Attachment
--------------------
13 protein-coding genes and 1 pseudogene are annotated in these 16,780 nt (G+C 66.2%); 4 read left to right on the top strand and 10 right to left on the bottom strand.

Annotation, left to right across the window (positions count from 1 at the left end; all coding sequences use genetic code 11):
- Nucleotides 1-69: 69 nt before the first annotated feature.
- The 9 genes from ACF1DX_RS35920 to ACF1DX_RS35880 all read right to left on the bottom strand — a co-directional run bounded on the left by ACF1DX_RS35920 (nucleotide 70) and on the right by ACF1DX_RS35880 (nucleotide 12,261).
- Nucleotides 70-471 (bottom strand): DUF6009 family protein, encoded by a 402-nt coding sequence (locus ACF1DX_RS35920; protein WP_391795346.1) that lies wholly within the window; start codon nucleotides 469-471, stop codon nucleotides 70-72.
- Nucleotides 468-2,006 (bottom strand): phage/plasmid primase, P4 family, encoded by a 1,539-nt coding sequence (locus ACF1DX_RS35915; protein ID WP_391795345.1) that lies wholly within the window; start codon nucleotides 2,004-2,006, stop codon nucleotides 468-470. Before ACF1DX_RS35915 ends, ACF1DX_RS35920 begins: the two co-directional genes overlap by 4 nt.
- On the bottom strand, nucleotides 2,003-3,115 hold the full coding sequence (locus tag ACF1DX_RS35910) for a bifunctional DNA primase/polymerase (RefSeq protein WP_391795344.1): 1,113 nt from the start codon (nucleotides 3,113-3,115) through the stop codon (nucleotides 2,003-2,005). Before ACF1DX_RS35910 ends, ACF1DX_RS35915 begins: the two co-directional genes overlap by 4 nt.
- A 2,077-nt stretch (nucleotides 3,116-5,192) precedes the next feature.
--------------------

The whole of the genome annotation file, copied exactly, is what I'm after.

13 protein-coding genes and 1 pseudogene are annotated in these 16,780 nt (G+C 66.2%); 4 read left to right on the top strand and 10 right to left on the bottom strand.

Annotation, left to right across the window (positions count from 1 at the left end; all coding sequences use genetic code 11):
- Nucleotides 1-69: 69 nt before the first annotated feature.
- The 9 genes from ACF1DX_RS35920 to ACF1DX_RS35880 all read right to left on the bottom strand — a co-directional run bounded on the left by ACF1DX_RS35920 (nucleotide 70) and on the right by ACF1DX_RS35880 (nucleotide 12,261).
- Nucleotides 70-471 (bottom strand): DUF6009 family protein, encoded by a 402-nt coding sequence (locus ACF1DX_RS35920; protein WP_391795346.1) that lies wholly within the window; start codon nucleotides 469-471, stop codon nucleotides 70-72.
- Nucleotides 468-2,006 (bottom strand): phage/plasmid primase, P4 family, encoded by a 1,539-nt coding sequence (locus ACF1DX_RS35915; protein ID WP_391795345.1) that lies wholly within the window; start codon nucleotides 2,004-2,006, stop codon nucleotides 468-470. Before ACF1DX_RS35915 ends, ACF1DX_RS35920 begins: the two co-directional genes overlap by 4 nt.
- On the bottom strand, nucleotides 2,003-3,115 hold the full coding sequence (locus tag ACF1DX_RS35910) for a bifunctional DNA primase/polymerase (RefSeq protein WP_391795344.1): 1,113 nt from the start codon (nucleotides 3,113-3,115) through the stop codon (nucleotides 2,003-2,005). Before ACF1DX_RS35910 ends, ACF1DX_RS35915 begins: the two co-directional genes overlap by 4 nt.
- A 2,077-nt stretch (nucleotides 3,116-5,192) precedes the next feature.